In this spirit I bought TIME OF HOPE by the not very eminent CP Snow. Hurray for minor authors! It is brilliant. And the best part is, that it is only the first in an ELEVEN BOOK SERIES. What is even better than one book? Ten books to follow! The Western cannon is still firing!
TIME OF HOPE tells the story of the early life of one Lewis Eliot. His father goes bankrupt at about the time of the First World War, when Lewis is a small child, and the book follows his attempts to make a life for himself.
It's an interesting picture of a truly class bound Britain, because even though Lewis is exceptionally bright, and gets excellent results at school, the fact that he has no "connections" means that university is effectively barred to him. He takes an enormous risk, investing his small inheritance in sitting examinations for the bar, and manages eventually to become a moderately successful barrister - a huge achievement for someone of his background.
Showing that human nature does not change much, Lewis is also struggling with trying to disentangle himself from a girl who is clearly bad news. She says classic mess-with-you things like: "I don't love you, but I trust you," and "You're the only one I feel safe with, but I'm not ready for a relationship," and poor Lewis laps it up. Eventually, like an idiot, he marries her.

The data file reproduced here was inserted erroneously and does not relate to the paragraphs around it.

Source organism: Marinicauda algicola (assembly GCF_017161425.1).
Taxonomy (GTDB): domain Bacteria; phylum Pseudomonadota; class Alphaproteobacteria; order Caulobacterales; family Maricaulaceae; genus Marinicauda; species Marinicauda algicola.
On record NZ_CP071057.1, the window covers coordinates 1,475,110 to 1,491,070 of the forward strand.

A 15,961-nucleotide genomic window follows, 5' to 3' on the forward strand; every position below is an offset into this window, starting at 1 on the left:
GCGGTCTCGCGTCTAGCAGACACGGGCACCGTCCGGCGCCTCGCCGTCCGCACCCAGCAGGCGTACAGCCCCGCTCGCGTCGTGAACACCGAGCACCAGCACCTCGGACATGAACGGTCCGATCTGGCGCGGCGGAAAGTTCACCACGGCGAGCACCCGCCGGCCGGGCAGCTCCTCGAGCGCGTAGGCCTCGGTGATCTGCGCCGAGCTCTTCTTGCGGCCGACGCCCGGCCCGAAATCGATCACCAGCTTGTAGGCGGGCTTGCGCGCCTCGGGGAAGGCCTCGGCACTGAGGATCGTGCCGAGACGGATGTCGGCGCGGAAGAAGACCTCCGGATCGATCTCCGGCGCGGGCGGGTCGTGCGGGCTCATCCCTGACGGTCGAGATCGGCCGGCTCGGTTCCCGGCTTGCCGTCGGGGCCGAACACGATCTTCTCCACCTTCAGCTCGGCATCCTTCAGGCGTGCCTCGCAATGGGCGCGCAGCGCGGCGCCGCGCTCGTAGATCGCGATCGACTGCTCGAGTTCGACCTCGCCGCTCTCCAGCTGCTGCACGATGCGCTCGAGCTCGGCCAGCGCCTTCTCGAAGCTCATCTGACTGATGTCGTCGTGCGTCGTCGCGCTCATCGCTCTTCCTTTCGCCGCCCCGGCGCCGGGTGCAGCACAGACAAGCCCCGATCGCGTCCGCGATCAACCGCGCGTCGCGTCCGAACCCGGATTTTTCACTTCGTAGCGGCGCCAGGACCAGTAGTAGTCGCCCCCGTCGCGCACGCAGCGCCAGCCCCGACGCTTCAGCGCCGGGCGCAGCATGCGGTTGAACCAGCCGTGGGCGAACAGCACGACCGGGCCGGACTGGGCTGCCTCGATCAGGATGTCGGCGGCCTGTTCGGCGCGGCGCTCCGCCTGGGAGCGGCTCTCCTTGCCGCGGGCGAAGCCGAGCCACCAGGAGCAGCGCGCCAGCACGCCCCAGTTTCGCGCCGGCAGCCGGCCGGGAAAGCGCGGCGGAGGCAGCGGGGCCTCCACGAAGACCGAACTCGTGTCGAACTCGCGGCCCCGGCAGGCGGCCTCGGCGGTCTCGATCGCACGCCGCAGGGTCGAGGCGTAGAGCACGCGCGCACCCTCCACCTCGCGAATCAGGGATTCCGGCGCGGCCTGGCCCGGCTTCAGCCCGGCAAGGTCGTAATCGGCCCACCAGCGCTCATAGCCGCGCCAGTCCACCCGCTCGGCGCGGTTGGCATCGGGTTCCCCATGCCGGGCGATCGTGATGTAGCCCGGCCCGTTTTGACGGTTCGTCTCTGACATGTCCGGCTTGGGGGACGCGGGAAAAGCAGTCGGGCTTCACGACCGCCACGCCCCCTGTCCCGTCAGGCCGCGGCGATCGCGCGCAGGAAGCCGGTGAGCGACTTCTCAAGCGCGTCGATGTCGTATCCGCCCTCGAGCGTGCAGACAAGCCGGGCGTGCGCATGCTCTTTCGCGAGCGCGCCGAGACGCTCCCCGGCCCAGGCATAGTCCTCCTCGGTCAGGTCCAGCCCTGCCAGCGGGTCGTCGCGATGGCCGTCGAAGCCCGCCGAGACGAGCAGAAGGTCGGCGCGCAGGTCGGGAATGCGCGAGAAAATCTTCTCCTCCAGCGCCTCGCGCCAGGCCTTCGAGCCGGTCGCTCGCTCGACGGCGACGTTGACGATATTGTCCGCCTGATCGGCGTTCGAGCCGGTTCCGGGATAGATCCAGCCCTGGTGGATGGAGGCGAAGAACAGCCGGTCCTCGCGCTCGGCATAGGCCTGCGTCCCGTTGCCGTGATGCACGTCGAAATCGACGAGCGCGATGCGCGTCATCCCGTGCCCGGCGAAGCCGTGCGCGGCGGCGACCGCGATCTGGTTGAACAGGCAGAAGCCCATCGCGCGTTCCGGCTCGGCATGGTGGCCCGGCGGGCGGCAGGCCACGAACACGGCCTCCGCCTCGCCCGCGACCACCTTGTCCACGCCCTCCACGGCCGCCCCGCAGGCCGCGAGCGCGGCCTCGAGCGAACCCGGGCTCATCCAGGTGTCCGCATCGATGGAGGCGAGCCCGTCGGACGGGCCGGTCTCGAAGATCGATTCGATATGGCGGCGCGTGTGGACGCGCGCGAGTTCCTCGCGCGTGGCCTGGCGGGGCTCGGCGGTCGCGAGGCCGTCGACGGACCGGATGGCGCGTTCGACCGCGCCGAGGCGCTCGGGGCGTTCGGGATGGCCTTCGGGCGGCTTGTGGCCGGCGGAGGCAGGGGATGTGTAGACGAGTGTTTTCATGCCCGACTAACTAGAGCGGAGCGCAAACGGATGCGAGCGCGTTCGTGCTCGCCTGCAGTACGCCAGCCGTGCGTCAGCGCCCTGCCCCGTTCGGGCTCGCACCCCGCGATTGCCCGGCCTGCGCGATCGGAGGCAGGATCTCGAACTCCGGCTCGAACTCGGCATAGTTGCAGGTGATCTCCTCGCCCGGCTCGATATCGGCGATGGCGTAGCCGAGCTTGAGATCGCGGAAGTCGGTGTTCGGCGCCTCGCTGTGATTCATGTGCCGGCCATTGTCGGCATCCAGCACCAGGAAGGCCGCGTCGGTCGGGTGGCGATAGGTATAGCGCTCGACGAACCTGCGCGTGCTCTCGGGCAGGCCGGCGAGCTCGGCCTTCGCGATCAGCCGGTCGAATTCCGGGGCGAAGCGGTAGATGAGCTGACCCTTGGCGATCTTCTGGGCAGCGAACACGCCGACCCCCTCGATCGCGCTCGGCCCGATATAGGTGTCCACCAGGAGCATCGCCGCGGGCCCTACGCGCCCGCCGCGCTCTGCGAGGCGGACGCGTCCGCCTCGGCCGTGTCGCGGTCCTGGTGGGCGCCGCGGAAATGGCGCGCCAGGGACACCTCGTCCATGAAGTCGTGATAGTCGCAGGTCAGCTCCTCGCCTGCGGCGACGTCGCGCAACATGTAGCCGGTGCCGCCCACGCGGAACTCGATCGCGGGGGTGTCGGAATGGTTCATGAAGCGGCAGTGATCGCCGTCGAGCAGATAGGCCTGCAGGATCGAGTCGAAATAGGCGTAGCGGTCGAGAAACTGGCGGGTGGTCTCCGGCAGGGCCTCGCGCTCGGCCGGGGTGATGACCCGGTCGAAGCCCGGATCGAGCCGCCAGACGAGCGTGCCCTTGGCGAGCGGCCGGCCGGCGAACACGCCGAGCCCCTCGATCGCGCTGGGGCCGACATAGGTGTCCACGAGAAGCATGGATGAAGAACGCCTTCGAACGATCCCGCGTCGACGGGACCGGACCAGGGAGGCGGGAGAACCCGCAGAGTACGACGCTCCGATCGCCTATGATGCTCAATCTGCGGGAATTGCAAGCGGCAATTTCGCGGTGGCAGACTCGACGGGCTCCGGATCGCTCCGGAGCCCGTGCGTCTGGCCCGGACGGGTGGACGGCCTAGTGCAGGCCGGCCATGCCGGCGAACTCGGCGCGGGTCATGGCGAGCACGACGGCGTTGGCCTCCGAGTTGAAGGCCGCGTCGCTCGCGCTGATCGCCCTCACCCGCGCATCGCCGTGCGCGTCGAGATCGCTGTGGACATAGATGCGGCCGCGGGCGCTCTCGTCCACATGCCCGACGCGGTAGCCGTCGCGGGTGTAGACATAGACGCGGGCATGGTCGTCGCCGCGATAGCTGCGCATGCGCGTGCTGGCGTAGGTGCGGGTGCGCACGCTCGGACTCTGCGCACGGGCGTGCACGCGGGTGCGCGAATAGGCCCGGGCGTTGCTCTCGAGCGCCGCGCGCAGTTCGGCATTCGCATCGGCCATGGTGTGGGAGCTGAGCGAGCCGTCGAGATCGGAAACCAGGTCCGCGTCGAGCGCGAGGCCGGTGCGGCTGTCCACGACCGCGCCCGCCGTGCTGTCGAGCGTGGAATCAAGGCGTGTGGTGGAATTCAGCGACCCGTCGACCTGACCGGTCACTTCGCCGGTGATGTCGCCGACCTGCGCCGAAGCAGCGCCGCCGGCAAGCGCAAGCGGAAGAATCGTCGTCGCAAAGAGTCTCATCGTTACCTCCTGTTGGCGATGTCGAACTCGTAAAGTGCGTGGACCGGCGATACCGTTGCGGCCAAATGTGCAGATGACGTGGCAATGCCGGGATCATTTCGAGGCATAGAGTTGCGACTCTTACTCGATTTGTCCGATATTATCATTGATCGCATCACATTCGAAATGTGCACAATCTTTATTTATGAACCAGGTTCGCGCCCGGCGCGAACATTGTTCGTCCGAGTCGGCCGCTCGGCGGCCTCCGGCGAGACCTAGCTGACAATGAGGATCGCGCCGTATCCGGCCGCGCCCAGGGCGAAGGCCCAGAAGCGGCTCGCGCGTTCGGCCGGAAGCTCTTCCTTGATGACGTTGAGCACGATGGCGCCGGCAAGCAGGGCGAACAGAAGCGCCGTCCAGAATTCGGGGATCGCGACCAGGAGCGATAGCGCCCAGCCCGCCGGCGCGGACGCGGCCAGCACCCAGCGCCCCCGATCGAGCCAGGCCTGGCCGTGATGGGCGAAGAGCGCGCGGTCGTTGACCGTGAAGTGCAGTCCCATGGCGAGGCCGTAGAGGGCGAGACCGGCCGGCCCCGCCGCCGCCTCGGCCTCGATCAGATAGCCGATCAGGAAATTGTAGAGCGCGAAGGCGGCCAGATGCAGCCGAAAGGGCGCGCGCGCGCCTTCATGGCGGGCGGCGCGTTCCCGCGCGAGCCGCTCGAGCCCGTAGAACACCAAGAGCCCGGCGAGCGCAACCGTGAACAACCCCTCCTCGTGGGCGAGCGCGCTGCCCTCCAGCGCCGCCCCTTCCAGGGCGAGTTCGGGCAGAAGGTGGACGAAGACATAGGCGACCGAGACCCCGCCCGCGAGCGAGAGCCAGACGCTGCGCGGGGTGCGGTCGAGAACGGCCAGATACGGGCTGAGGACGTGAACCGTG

I don't know anything about CP Snow, but I am quite sure that this book is heavily autobiographical. What is most touching about it is the sense throughout that everything he writes is something he has painfully lived. It is clearly the book of an older man trying to understand his past as honestly as he can, and that project - of being honest about what you have done - is always an honourable and a difficult one, whether you put it into book format or not.
Thus then, on his obsession with his horrible wife:
Some secret caution born of a kind of vanity made me bar my heart to any who forced their way within. I had only been able to lose caution and vanity, bar and heart, the whole of everything I was, in the torment of loving someone like Sheila, who invaded me not at all and made me crave for a spark of feeling, who was so wrapped up in herself that only the violence and suffering of such a love as mine brought the slightest glow.
Much though of the novel is very funny. Here he is on his aunt, a battleaxe of a woman:
She believed in speaking the truth, particularly when it was unpleasant.
And on the morality of his era:
It had often seemed to me strange that men should be so brazen with their moral indignation. Were they so utterly cut off from their own experience that they could utter these loud, resounding, moral brays and not be forced to look within? What were their own lives like, that they could denounce so enthusiastically? If baboons learned to talk, the first words they spoke would be stiff with moral indignation
One down, ten to go!